II- Spontaneous prolapsing and reducing with or without bleeding.
III- Prolapsing,that require manual reduction.
IV- Prolapsed, cannot reduce...

Cardiogenic Shock
Inadequate tissue perfusion resulting from cardiac dysfunction
Clinical definition - decreased cardiac output and tissue hypoxia in the presence of adequate intravascular volume
Hemodynamic definition - sustained systolic BP <90 mm Hg, cardiac index<2.2 L/min/m2, PCWP >15 mm Hg

Causes of Cardiogenic Shock
Acute MI
Pump failure
Mechanical complications
Right ventricular infarction

Other conditions
End-stage cardiomyopathy
Myocarditis (fulminant myocarditis)
Myocardial contusion
Prolonged cardiopulmonary bypass
Septic shock with myocardial depression
Valvular disease

Initial Approach: Management
Assure oxygenation
Intubation and ventilation if needed
Venous access
Pain relief
Continuous EKG monitoring
Hemodynamic support
Fluid challenge if no pulmonary edema
Vasopressors for hypotension
- Dopamine
- Norepinephrine

Intra-aortic Balloon Counterpulsation
Reduces afterload and augments diastolic perfusion pressure
Beneficial effects occur without increase in oxygen demand
No improvement in blood flow distal to critical coronary stenosis
No improvement in survival when used alone
May be essential support mechanism to allow for definitive therapy

Pathophysiology of Cardiogenic Shock
Cardiogenic shock IS NOT simply the result of severe depression of LV function due to extensive myocardial ischemia/injury.

Depressed Myocardial Contractility combined with  Inadequate Systemic Vasoconstriction resulting from a systemic inflammatory response to extensive myocardial ischemia/injury results in cardiogenic shock .
The Overproduction of Nitric Oxide May Cause Both Myocardial Depression and Inappropriate Vasodilatation.
Thus, excess nitric oxide and peroxy nitrites may be a major contributor to cardiogenic shock complicating MI.

Acute Coronary Syndromes: Definitions
Acute coronary syndrome:
Constellation of clinical symptoms compatible with
acute myocardial ischemia
    ST-segment elevation MI (STEMI)
    Non-ST-segment elevation MI (NSTEMI)
    Unstable angina

Unstable angina:
    Angina at rest (usually >20 minutes)
    New-onset of class III or IV angina
    Increasing angina (from class I or II to III or IV)...

Burn Management

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Approx. one million burn patients/annually in the United States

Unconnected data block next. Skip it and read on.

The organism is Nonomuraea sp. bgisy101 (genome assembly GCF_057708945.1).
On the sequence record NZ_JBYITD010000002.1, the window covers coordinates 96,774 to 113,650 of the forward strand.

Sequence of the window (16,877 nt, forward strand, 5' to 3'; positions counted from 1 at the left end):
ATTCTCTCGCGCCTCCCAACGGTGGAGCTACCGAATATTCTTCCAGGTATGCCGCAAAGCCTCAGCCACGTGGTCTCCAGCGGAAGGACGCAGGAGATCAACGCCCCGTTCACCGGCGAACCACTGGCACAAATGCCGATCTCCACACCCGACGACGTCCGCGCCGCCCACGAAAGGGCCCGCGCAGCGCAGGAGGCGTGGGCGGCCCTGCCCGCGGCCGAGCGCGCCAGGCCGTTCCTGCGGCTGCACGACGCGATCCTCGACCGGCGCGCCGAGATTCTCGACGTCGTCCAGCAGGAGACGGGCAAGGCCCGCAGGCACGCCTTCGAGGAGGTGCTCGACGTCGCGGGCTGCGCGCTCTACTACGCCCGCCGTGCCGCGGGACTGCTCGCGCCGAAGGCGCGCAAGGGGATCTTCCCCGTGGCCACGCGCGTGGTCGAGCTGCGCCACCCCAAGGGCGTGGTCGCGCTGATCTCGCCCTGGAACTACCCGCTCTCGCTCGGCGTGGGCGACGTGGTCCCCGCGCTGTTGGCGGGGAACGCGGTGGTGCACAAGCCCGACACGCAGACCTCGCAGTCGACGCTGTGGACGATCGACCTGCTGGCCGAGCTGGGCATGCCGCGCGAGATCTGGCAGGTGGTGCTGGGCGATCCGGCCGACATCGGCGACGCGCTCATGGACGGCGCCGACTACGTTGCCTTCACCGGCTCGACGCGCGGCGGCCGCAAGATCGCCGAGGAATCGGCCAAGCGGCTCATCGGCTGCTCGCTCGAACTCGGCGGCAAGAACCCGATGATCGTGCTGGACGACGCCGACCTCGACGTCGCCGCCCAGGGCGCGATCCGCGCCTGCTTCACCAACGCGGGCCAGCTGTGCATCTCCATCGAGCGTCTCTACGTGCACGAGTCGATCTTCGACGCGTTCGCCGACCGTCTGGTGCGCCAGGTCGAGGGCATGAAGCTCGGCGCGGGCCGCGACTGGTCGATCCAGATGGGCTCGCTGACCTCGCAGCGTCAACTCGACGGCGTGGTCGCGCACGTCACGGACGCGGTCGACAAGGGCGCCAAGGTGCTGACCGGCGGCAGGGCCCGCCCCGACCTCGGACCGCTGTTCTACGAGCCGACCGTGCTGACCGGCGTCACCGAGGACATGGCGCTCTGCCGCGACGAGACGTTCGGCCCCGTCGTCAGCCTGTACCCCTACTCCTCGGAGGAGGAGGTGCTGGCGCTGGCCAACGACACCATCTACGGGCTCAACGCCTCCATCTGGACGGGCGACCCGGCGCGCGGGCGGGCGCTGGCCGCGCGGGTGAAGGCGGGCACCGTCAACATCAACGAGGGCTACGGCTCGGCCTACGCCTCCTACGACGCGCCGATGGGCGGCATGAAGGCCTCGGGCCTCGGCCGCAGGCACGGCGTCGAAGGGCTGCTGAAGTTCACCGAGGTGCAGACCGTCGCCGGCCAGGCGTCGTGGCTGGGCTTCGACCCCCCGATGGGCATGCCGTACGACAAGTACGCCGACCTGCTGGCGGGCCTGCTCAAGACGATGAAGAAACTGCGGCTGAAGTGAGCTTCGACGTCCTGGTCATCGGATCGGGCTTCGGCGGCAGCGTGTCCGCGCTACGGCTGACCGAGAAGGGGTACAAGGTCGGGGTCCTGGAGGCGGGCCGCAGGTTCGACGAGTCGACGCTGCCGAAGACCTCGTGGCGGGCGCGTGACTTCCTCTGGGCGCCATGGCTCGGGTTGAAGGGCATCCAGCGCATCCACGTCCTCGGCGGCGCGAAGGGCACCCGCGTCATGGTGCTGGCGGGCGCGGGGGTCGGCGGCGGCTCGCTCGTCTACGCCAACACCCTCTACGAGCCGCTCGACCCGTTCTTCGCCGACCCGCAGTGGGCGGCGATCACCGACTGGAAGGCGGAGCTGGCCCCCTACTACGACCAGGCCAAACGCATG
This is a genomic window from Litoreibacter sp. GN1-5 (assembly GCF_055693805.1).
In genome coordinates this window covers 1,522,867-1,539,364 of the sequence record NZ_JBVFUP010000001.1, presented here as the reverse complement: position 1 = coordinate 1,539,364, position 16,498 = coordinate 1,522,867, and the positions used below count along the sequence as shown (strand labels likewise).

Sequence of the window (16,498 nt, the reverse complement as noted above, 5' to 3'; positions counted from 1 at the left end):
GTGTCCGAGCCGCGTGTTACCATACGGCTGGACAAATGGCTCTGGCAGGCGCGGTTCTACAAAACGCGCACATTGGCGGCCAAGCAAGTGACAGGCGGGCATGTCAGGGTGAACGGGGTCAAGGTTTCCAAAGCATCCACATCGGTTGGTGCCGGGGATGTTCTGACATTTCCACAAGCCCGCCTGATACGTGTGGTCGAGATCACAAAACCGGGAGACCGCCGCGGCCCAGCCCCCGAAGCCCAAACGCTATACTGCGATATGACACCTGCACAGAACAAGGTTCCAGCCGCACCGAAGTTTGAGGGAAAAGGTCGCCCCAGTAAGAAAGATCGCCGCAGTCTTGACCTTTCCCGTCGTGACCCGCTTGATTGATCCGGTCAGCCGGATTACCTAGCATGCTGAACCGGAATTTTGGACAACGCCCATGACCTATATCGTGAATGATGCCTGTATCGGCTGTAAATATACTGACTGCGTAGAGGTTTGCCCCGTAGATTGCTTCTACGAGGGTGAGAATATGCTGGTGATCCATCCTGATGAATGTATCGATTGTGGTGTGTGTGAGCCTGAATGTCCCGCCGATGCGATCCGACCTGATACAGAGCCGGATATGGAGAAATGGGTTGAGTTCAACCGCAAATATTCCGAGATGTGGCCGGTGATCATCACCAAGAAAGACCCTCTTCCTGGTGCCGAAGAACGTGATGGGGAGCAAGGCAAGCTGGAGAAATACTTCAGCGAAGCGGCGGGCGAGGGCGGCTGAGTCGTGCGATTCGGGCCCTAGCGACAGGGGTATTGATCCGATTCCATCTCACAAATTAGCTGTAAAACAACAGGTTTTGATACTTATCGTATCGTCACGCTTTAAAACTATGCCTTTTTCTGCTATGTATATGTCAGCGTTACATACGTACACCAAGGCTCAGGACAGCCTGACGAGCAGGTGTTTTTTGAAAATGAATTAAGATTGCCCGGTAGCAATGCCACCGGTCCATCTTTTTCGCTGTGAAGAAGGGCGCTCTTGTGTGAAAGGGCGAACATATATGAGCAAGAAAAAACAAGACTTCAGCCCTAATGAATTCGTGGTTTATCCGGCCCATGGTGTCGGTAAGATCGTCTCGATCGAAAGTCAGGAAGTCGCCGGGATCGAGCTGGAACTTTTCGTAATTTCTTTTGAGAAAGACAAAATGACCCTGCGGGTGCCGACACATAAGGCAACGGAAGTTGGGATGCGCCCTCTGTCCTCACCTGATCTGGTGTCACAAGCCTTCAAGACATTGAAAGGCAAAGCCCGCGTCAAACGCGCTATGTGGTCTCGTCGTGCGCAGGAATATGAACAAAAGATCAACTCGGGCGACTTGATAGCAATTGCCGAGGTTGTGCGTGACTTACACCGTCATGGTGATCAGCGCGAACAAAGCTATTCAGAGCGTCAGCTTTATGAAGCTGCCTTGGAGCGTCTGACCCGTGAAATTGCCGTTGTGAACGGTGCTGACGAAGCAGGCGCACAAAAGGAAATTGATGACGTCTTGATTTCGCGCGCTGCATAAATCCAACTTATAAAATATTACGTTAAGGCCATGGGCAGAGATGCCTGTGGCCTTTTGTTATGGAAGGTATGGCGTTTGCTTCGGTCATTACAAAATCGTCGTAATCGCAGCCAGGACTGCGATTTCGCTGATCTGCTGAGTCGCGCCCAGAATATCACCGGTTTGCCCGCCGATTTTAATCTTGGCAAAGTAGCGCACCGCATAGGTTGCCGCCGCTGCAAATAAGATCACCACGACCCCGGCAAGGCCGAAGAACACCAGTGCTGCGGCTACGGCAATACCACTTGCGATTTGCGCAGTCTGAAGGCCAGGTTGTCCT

3-5% cases are life-threatening
60,000 hospitalized / 5,000 die
Fires are the 5th most common cause of death from unintentional injury
Deaths are highest among children <5 yr. and adults >65 yr.

Skin is the largest organ of the body
Essential for:
   -  Thermoregulation
   -  Prevention of fluid loss by evaporation
   -  Barrier against infection
   -  Protection against environment provided by sensory information

Types of burn injuries
Thermal: direct contact with heat
    (flame, scald, contact)
    A.C. – alternating current (residential)
    D.C. – direct current (industrial/lightening)

Burns are classified by depth, type and extent of injury
Every aspect of burn treatment depends on assessment of the depth and extent

First degree burn
Involves only the epidermis
Tissue will blanch with pressure
Tissue is erythematous and often painful
Involves minimal tissue damage

Second degree burn
Referred to as partial-thickness burns
Involve the epidermis and portions of the dermis
Often involve other structures such as sweat glands, hair follicles, etc.
Blisters and very painful
Edema and decreased blood flow in tissue can convert to a full-thickness burn

Third degree burn
Referred to as full-thickness burns
Charred skin or translucent white color
Coagulated vessels visible
Area insensate – patient still c/o pain from surrounding second degree burn area
Complete destruction of tissue and structures

Fourth degree burn
Involves subcutaneous tissue, tendons and bone

Criteria for burn center admission
Full-thickness  > 5% BSA
Partial-thickness > 10% BSA
Any full-thickness or partial-thickness burn involving critical areas (face, hands, feet, genitals, perineum, skin over major joint)
Children with severe burns
Circumferential burns of thorax or extremities
Significant chemical injury, electrical burns, lightening injury, co-existing major trauma or significant pre-existing medical conditions
Presence of inhalation injury

Assess underlying need for airway control
Duration of intubation
 Nasal intubation less advantageous for potentially prolonged ventilator requirements
Permanent support
 Underlying advanced intrinsic lung or neuromuscular disease
Temporary support
 Presence of reversible intrinsic lung or neuromuscular disease
 Protection of the airway due to depressed mental status
 Presence of reversible upper airway pathology
 Patient care needs (e.g., transport, CT scan, etc.)
 Significant comorbidities
  Aspiration potential or increased respiratory secretions